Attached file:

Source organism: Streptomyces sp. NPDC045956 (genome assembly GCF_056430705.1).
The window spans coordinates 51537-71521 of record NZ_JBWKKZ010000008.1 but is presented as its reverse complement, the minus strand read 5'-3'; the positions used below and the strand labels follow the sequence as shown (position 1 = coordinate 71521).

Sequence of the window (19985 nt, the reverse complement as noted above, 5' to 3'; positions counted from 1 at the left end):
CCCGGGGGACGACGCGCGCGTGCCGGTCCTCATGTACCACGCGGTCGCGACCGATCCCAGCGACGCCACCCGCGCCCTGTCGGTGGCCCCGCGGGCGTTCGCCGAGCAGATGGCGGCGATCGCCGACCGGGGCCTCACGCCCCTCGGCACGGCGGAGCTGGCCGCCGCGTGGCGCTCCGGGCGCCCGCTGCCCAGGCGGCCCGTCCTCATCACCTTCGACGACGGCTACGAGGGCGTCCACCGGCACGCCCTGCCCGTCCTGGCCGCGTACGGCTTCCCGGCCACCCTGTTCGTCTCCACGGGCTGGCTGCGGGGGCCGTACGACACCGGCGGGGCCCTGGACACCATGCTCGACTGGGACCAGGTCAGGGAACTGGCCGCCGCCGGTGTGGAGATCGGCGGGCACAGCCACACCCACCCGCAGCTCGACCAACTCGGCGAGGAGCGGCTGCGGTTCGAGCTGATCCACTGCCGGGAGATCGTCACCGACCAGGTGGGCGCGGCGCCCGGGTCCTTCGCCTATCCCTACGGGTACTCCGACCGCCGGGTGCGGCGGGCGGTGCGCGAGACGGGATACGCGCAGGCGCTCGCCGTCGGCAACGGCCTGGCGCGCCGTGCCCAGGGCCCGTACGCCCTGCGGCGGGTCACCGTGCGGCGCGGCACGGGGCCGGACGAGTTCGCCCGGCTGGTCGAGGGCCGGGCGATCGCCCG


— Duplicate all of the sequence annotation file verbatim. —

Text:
Source organism: Streptomyces sp. NPDC045956 (genome assembly GCF_056430705.1).
The window spans coordinates 51537-71521 of record NZ_JBWKKZ010000008.1 but is presented as its reverse complement, the minus strand read 5'-3'; the positions used below and the strand labels follow the sequence as shown (position 1 = coordinate 71521).

Sequence of the window (19985 nt, the reverse complement as noted above, 5' to 3'; positions counted from 1 at the left end):
CCCGGGGGACGACGCGCGCGTGCCGGTCCTCATGTACCACGCGGTCGCGACCGATCCCAGCGACGCCACCCGCGCCCTGTCGGTGGCCCCGCGGGCGTTCGCCGAGCAGATGGCGGCGATCGCCGACCGGGGCCTCACGCCCCTCGGCACGGCGGAGCTGGCCGCCGCGTGGCGCTCCGGGCGCCCGCTGCCCAGGCGGCCCGTCCTCATCACCTTCGACGACGGCTACGAGGGCGTCCACCGGCACGCCCTGCCCGTCCTGGCCGCGTACGGCTTCCCGGCCACCCTGTTCGTCTCCACGGGCTGGCTGCGGGGGCCGTACGACACCGGCGGGGCCCTGGACACCATGCTCGACTGGGACCAGGTCAGGGAACTGGCCGCCGCCGGTGTGGAGATCGGCGGGCACAGCCACACCCACCCGCAGCTCGACCAACTCGGCGAGGAGCGGCTGCGGTTCGAGCTGATCCACTGCCGGGAGATCGTCACCGACCAGGTGGGCGCGGCGCCCGGGTCCTTCGCCTATCCCTACGGGTACTCCGACCGCCGGGTGCGGCGGGCGGTGCGCGAGACGGGATACGCGCAGGCGCTCGCCGTCGGCAACGGCCTGGCGCGCCGTGCCCAGGGCCCGTACGCCCTGCGGCGGGTCACCGTGCGGCGCGGCACGGGGCCGGACGAGTTCGCCCGGCTGGTCGAGGGCCGGGCGATCGCCCG